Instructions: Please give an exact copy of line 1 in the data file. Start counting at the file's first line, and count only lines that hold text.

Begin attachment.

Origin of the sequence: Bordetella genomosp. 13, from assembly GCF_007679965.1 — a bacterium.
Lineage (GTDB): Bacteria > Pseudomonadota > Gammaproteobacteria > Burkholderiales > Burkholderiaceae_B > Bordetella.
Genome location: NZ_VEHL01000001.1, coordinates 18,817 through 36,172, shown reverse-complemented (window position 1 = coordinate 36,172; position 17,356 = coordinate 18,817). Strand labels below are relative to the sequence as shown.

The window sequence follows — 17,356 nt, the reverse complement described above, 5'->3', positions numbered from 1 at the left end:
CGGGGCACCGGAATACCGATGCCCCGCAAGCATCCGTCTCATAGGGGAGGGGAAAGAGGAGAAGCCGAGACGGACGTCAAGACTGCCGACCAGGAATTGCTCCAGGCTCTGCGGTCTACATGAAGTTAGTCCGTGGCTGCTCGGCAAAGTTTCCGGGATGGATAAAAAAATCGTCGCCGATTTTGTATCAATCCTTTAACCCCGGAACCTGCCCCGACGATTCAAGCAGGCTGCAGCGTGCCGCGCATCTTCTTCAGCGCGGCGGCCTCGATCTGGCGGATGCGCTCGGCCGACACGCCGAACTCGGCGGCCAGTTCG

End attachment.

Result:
Origin of the sequence: Bordetella genomosp. 13, from assembly GCF_007679965.1 — a bacterium.